This book was a very quick read, with beautiful language. The author articulates feelings that so many of us have felt but been unable to express. Prozac Nation is definitely one of my new favorite books.
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3.0 out of 5 stars One Person's Descent into Despair, June 18 2004
By 
This review is from: Prozac Nation (Paperback)
First of all, let me begin by stating that the title of this book can be a little misleading. This is, after all, a memoir, and should not be taken as an all-encompassing generalized statement as to the state of teenagers and young adults today. This is one woman's account of her bouts with depression. Furthermore, the majority of this book is not directly related to the drug Prozac itself, as the bulk of this memoir takes place during the mid-80's, when anti-depressants weren't nearly as prevalent as they are today. Thus, the book is more a reflection of the gradual shift towards the drug dependence of one single person than on the actual state of drug use itself.
Though this book offers little insight into the malady and it's treatment, Elizabeth Wurtzel writes of her own personal experiences with depression throughout college in a somewhat compelling and intriguing way. The book doesn't set out to make any real mind-altering points, or change anyone's opinion in any way, it merely tells "only a small personal tale of one person's mental [anguish]."
The author does, however, try to make it known that there were clear events in her life that led up to her feelings and emotions, as opposed to some sort of chemical imbalance. Eventually, these emotions took complete control over her mental state, and the author could no longer function as a normal, more rational person might.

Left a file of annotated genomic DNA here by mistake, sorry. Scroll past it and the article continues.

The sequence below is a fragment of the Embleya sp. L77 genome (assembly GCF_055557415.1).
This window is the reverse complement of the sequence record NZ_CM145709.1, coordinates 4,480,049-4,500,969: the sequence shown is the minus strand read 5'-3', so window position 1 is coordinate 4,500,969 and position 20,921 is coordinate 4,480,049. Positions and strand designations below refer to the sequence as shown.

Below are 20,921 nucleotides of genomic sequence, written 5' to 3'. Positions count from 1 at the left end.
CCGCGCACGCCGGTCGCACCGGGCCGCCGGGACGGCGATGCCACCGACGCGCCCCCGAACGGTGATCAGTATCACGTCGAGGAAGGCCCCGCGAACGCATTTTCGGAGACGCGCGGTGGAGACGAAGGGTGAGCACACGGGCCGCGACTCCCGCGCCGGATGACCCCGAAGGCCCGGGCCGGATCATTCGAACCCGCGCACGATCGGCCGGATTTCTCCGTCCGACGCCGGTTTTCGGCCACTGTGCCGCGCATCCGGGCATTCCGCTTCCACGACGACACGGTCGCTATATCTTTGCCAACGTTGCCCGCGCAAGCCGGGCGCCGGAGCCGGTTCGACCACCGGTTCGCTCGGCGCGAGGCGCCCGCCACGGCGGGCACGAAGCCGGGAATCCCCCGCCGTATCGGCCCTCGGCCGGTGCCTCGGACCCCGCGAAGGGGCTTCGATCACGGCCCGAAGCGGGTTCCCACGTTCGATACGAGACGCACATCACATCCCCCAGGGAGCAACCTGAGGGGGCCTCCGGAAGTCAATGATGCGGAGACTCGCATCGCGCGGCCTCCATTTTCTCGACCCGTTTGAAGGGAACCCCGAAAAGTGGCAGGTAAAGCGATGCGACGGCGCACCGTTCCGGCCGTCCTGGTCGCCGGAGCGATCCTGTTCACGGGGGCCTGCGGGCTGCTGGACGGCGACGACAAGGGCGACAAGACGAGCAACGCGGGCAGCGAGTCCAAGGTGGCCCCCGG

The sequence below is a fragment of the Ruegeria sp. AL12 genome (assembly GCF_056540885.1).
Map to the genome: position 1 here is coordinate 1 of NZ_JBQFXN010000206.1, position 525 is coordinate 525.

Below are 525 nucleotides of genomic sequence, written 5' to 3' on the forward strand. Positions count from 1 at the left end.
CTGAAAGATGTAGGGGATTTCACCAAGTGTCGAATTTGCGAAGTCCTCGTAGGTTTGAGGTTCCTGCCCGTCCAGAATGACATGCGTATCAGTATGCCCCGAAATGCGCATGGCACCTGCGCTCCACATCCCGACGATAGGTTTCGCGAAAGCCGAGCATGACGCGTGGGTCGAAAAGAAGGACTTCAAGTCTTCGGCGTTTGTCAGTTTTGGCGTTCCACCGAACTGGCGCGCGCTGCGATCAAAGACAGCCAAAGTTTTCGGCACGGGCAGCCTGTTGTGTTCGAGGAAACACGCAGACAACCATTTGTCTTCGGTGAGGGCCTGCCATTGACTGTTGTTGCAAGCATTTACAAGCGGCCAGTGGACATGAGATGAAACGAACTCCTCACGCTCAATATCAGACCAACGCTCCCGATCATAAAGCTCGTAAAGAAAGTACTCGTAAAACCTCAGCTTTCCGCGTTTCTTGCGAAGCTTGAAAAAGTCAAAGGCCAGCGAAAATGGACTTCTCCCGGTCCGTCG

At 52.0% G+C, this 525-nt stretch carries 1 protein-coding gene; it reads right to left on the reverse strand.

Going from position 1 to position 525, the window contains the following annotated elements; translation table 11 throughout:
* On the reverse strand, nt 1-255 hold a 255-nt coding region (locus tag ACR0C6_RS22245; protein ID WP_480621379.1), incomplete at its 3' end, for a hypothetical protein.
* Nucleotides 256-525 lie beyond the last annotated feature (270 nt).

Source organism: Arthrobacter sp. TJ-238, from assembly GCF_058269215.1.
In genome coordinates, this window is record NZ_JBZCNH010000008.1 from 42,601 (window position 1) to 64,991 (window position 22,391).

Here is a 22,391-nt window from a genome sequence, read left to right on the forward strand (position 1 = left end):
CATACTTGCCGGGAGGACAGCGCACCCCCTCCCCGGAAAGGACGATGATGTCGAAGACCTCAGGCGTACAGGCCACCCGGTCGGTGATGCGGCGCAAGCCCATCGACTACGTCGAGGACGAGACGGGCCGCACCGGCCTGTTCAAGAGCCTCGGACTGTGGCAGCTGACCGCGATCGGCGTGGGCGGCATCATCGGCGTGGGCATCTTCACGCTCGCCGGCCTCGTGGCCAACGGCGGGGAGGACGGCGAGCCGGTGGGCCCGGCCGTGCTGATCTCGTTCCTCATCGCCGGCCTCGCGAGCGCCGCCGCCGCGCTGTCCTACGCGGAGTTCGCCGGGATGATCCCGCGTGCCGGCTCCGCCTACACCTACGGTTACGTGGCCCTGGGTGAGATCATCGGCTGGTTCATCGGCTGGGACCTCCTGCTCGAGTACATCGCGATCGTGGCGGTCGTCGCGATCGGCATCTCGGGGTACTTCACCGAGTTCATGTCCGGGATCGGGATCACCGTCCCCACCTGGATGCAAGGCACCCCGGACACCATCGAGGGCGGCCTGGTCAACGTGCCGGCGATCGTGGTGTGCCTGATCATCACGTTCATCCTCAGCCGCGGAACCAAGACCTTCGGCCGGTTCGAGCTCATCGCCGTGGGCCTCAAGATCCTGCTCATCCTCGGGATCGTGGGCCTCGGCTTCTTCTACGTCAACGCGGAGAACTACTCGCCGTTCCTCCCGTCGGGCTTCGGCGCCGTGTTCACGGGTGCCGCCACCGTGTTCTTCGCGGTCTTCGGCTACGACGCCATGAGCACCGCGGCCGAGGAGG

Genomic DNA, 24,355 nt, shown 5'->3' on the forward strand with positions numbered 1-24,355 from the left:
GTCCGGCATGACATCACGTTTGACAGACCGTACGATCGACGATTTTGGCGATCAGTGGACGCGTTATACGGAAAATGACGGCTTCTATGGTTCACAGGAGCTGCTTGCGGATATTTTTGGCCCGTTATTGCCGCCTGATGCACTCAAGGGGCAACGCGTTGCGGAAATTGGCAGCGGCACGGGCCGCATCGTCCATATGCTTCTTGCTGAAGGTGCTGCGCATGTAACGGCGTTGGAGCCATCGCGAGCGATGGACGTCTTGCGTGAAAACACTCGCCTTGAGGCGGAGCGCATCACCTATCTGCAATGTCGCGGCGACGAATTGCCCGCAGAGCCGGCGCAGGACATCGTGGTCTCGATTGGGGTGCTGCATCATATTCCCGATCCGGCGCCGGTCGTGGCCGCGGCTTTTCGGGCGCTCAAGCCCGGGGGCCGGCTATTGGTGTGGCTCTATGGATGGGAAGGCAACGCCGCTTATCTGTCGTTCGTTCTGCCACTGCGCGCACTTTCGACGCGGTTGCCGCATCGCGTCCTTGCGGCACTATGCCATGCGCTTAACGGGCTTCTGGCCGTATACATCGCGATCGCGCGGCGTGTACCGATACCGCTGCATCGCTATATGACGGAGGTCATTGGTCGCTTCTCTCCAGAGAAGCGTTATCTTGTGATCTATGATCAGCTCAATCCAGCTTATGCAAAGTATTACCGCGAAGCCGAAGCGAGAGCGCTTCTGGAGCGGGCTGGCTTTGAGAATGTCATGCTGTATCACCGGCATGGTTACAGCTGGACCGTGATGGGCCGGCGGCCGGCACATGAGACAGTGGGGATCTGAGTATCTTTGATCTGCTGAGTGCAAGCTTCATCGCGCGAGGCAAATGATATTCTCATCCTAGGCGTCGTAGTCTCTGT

Though the narratives can get rather irritating at times, making Elizabeth Wurtzel out to be a whiny, overly-dramatic, spoiled college girl, the reader can't help but feel a little bit of compassion and sympathy for what the author experienced. Throughout all of this turmoil, Ms. Wurtzel did manage to get herself into and through college, winning many awards along the way. With an incredible support team of people who stood by her throughout an incredibly dramatic period of her life, she was able to overcome her depression. When things went well for her, she lived a normal, happy life. When things were on the downhill, the bouts of depression reared their ugly little heads. Though Prozac and lithium, and before that Mellaril, did provide some relief and assistance, it was, and is, ultimately, what goes on in the author's life that alters her state of mind.
Overall, this was an interesting book to read. It isn't some great piece of literature that will be remembered for years to come, and it certainly isn't mind-altering in any way, shape, or form, but it does provide an interesting account of one person's descent into a suffocating, dismal way of life. Elizabeth Wurtzel has been compared to Sylvia Plath on more than one occasion. Though her prose isn't quite as sophisticated, and her narratives tend to be slightly more gratingly exasperating, I would tend to agree with that analogy.
The film version, starring Cristina Ricci and Anne Heche was due out in theaters sometime in 2003, but that never came to fruition. It is currently slated for a straight to video release sometime in late 2004.
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3.0 out of 5 stars unpleasant but authentic, May 18 2004
By A Customer
This review is from: Prozac Nation (Paperback)